Crime

This Pasco man almost died in a gang-related shooting. He shot someone 3 months later

Girlfriend cradles victim after he was shot in Pasco

In this video shared with the Tri-City Herald, the girlfriend of Pasco shooting victim Victor M. Garcia cradles him after he was shot March 29, 2018.
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In this video shared with the Tri-City Herald, the girlfriend of Pasco shooting victim Victor M. Garcia cradles him after he was shot March 29, 2018.

A Pasco man who was nearly killed in a gang-related shooting is now headed to prison himself for shooting another man.

But he’ll face significantly less than the 23 years his attacker received for gunning him down months earlier.

Victor M. Garcia, 24, stopped his assault trial this week just as it was set to start by pleading guilty.

He now faces about 6 1/2 years in prison for the 2018 shooting at the Loyalty Inn in Pasco.

Garcia apparently recovered enough to go into the West Lewis Street motel on June 28, 2018, and shoot Frank Murillo IV for unknown reasons.

On Wednesday, Garcia opted to have a Franklin County Superior Court judge, instead of a jury, preside over his first-degree assault trial.

Then, before prosecutors could call their first witness, Garcia and his attorney informed Judge Joe Burrowes they had a change of plea.

In his written plea statement, Garcia said he had a gun in his possession, but noted “In Re Barr to additional elements” from the shooting.

That means he did not admit guilt but took a plea to a lesser substitute charge so he could receive the benefit of a deal.

Assault and gun possession

The guilty plea was to second-degree assault while armed with a deadly weapon and first-degree unlawful gun possession.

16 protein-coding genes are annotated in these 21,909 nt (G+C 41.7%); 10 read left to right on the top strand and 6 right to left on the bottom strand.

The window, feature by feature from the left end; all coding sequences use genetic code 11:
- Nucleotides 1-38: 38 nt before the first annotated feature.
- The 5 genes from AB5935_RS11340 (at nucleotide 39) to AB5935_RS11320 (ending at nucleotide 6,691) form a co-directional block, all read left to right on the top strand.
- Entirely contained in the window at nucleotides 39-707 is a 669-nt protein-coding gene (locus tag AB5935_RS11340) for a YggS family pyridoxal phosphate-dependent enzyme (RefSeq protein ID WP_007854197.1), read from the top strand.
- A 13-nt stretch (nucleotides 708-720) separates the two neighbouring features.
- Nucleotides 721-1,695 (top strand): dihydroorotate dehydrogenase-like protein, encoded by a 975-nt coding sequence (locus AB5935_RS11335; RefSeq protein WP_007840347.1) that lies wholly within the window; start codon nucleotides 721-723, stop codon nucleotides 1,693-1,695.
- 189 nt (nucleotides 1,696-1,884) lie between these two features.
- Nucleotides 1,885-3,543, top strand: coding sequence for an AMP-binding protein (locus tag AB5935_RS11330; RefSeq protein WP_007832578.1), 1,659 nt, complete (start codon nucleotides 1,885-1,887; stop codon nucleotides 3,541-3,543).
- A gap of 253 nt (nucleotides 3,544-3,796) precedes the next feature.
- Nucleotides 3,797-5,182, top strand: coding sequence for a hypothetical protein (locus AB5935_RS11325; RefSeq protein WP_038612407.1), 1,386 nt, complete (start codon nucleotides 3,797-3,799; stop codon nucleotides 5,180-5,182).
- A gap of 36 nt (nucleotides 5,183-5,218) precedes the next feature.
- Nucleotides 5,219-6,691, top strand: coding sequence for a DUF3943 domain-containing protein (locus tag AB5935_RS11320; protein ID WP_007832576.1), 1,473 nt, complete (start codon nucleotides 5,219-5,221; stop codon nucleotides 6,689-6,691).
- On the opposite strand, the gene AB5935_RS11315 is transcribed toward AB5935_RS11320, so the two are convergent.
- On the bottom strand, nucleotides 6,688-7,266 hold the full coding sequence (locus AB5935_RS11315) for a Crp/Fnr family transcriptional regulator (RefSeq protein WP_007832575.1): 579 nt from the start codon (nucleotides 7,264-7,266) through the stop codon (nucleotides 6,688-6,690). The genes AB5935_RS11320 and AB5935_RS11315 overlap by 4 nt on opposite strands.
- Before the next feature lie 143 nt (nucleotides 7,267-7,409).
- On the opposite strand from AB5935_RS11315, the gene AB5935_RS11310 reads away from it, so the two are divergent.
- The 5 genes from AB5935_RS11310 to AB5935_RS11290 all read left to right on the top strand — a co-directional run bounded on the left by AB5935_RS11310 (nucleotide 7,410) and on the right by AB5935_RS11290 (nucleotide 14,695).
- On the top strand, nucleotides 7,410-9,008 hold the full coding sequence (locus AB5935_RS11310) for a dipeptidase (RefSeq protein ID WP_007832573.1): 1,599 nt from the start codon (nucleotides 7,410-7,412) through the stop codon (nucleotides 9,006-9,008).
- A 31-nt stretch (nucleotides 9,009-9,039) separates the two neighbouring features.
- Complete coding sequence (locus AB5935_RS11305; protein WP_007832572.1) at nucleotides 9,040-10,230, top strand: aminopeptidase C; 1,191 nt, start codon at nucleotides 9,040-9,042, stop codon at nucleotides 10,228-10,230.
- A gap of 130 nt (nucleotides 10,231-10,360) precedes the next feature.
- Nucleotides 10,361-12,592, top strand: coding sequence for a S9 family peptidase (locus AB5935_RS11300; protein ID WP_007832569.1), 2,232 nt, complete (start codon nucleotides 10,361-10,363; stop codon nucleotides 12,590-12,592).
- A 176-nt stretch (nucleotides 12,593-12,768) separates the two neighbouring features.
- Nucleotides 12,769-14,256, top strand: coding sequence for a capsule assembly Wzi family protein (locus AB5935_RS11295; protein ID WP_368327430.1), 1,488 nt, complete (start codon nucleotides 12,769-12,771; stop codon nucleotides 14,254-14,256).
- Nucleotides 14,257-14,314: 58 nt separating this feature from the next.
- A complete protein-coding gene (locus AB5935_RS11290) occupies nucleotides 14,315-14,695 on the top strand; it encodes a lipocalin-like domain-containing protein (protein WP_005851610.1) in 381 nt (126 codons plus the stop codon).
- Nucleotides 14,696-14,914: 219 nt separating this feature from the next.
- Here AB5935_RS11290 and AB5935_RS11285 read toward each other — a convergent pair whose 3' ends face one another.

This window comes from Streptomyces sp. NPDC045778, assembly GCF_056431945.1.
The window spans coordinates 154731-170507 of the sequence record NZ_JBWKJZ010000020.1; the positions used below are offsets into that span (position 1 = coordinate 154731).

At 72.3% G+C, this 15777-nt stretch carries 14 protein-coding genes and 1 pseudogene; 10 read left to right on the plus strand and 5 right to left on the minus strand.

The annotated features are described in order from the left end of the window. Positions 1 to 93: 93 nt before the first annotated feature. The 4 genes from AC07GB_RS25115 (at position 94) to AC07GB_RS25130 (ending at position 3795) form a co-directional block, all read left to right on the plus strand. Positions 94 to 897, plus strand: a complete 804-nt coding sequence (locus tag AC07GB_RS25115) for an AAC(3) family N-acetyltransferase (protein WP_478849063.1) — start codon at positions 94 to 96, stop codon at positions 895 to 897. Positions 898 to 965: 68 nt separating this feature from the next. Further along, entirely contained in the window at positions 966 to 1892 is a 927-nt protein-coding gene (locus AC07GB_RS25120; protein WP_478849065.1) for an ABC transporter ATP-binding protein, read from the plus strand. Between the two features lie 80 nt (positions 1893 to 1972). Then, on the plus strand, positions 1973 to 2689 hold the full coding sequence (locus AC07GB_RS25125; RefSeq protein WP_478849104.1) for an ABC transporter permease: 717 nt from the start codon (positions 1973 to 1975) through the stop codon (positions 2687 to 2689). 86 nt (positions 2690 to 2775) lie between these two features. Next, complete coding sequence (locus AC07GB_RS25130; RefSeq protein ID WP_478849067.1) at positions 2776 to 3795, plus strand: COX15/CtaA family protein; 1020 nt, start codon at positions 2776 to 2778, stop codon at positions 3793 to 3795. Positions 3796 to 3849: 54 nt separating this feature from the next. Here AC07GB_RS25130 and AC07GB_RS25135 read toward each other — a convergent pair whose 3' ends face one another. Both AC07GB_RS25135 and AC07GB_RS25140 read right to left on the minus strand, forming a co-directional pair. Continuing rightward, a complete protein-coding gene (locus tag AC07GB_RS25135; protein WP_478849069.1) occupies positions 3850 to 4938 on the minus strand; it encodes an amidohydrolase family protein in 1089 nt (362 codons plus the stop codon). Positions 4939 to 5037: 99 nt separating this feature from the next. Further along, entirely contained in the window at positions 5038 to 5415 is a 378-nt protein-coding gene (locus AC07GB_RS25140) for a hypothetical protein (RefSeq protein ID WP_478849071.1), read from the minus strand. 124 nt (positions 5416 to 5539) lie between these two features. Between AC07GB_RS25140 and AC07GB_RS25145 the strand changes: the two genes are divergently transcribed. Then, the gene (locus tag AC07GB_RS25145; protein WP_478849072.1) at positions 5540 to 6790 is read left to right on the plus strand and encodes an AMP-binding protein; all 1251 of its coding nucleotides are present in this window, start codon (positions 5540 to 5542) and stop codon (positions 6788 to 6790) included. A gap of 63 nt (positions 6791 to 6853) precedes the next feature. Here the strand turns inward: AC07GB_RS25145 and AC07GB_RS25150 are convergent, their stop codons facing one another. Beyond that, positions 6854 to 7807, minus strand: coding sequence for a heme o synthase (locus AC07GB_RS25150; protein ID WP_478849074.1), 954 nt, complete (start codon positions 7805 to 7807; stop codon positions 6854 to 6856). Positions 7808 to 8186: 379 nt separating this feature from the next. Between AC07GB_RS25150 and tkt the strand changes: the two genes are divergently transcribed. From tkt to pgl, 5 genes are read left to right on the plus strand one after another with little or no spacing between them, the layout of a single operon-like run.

Garcia, a convicted felon, is not allowed to own or possess firearms.

Surveillance video from the Loyalty Inn showed a man walk into one of the buildings around 11 p.m. and go to a room, where he argued with someone at the door, according to court documents.

The suspect then removed something from his waistband with his right hand and extended his right arm into the room. He ran out of the building while placing something into his pants, documents said.

Murillo came out of the room a short time later and was holding his side as he walked to the front office for help.

He was shot in the right forearm, but the bullet continued into his right hip before stopping in his butt. He was treated at Kadlec Regional Medical Center in Richland.

Murillo refused to cooperate with Pasco police, including naming the shooter.

Video footage shows suspect

Investigators searched Murillo’s room and found a single .380-caliber shell casing near the entrance, court documents said.

The suspect was seen in video footage wearing a black hat that shielded his face from cameras.

Police were able to match the shooter’s visible tattoos — lips on his neck and “MPS” on the back of his head just above the neck — with pictures of Garcia in a law enforcement database.

On Tuesday, defense attorney Shelley Ajax tried to ultimately get the case dismissed by arguing that police incorrectly identified her client when there are thousands of other people with similar lip tattoos. Her motion was denied, which sent the case to trial Wednesday.

Police and prosecutors did not release a motive behind the shooting.

Shooter was previously shot

The motel shooting came just three months after Garcia himself was shot by a longtime friend and left clinging to life.

His girlfriend told police at the time that Garcia — wounded in the back and stomach — was leaving the Mexican Pride Sureños, and had been talking with a friend when shot on March 29, 2018.

The shooter in that case, Daviel D. Canela, 24, was sentenced in April to 23 years in prison for attempted first-degree murder and second-degree unlawful gun possession. He was convicted last October by a Franklin County jury.

Garcia will be joining Canela in prison.

Garcia is looking at a sentencing range of six years and five months to 8 1/2 years. Sentencing is July 30.

He has a lengthy criminal history with convictions for criminal mischief with a deadly weapon, drug possession, drive-by shooting, illegal gun possession, burglary, taking a vehicle without permission and possessing a stolen vehicle.

Several of those crimes were committed while he was a teenager.

He still has an active case in Benton County Superior Court for first-degree unlawful gun possession. That 2018 case has an Aug. 12 trial date.

Kristin M. Kraemer covers the judicial system and crime issues for the Tri-City Herald. She has been a journalist for more than 20 years in Washington and California.
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